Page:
Nature Notebook – Snowflake Crystals
This winter is providing us with plenty of snow and a busy cross-country ski and snowshoe season at the Nature Center. Some snow makes for better skiing or snowshoeing conditions than others and many factors such as atmospheric conditions and ground temperature can affect the type of snow that falls.
Snow forms during a storm when temperatures are below 32 degrees and a nucleus of dust or salt attracts water molecules from cloud droplets. They accumulate and form ice crystals that become large enough to fall to the ground, often changing shape along the way.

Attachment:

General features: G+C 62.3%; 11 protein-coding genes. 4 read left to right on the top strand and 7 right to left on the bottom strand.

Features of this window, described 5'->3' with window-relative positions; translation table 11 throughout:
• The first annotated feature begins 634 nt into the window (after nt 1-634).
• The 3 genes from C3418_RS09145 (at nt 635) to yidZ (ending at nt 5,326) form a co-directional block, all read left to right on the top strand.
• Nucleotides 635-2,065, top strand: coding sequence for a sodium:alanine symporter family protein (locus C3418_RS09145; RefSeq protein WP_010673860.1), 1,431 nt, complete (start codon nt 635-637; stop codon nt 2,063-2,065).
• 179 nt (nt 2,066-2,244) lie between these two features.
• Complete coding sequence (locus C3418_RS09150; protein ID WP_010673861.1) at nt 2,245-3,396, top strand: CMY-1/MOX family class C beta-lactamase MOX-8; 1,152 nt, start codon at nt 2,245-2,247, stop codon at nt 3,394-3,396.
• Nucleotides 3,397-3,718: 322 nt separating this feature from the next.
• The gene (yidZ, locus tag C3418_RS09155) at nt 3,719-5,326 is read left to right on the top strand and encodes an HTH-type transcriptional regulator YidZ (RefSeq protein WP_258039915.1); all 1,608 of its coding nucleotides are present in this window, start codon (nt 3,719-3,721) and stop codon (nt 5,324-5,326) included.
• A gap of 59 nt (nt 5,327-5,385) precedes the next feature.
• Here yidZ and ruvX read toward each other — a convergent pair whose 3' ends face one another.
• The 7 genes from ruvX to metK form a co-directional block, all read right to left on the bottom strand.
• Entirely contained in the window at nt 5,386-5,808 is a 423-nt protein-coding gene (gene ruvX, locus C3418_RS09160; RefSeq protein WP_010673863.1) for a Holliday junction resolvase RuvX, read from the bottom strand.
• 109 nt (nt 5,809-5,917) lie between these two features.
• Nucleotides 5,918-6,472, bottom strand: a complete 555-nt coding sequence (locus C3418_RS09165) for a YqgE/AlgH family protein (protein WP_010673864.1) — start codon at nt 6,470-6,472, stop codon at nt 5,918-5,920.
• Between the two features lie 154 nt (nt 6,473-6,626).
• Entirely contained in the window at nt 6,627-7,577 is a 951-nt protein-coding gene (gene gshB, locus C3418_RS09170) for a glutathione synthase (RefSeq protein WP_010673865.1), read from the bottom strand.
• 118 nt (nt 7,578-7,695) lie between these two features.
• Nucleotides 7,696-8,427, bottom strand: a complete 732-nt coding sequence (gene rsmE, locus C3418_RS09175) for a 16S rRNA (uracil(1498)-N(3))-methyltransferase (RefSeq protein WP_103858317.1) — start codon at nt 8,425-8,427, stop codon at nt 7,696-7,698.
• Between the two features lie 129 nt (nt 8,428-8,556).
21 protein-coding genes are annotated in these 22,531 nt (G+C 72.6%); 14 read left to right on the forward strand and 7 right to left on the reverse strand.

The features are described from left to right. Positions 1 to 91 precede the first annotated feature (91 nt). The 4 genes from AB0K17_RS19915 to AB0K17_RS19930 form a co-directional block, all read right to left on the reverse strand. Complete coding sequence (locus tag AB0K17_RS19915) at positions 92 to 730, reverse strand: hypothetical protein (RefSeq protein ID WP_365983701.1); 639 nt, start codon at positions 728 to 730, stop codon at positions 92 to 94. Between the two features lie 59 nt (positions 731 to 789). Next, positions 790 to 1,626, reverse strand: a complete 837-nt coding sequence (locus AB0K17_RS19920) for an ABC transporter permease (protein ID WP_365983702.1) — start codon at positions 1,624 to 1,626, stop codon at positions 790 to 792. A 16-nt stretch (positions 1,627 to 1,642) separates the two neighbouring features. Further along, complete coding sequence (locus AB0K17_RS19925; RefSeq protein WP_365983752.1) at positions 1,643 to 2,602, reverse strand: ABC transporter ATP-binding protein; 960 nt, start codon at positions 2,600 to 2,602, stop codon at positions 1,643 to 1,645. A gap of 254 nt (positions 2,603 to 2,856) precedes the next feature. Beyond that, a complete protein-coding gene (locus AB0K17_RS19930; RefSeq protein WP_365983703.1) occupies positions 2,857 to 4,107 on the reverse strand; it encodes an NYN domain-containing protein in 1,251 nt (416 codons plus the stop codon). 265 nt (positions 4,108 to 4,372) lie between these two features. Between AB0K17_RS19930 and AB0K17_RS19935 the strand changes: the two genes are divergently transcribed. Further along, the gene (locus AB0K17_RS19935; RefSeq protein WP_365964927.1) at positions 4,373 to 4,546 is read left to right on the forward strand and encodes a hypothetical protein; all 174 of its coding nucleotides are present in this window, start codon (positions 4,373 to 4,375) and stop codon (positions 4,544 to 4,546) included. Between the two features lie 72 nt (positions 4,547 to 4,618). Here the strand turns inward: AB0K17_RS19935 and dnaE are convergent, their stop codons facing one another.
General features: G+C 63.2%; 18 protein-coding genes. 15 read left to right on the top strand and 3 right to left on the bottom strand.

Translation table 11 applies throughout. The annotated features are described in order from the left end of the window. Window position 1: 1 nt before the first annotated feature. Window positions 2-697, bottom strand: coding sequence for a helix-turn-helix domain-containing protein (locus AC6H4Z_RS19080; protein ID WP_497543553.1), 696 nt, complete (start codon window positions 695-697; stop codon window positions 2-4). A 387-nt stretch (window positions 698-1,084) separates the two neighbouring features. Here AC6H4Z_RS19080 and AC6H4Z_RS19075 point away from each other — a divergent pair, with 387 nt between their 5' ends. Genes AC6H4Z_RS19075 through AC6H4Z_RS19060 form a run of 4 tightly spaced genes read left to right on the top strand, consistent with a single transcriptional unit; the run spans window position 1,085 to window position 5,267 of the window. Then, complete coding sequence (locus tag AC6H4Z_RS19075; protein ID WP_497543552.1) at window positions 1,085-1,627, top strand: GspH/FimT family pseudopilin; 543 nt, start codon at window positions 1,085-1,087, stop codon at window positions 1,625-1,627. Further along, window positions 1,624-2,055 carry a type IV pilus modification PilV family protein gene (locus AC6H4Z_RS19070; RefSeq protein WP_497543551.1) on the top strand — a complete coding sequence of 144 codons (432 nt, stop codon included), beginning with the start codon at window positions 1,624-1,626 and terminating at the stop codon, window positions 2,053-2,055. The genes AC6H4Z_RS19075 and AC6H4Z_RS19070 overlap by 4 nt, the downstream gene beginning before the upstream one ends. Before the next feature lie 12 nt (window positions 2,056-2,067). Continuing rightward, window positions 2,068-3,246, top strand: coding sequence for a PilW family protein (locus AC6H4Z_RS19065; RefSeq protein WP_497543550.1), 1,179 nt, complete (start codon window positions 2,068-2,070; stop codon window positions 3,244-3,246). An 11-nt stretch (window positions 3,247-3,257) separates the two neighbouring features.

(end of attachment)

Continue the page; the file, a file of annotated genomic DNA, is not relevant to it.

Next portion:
When observing the snowflakes close on a dark glove or with a magnifying glass, different crystal shapes can be noticed. The type of crystals formed in a snowstorm determines the snow cover that people and wild animals and plants deal with.
Some common crystal observed are stellar or dendrite star-shaped crystals, column crystals and hexagonal crystals. Stellar crystals form when there is plenty of moisture and not too cold temperatures, often creating a slow, peaceful snowfall and good ski conditions.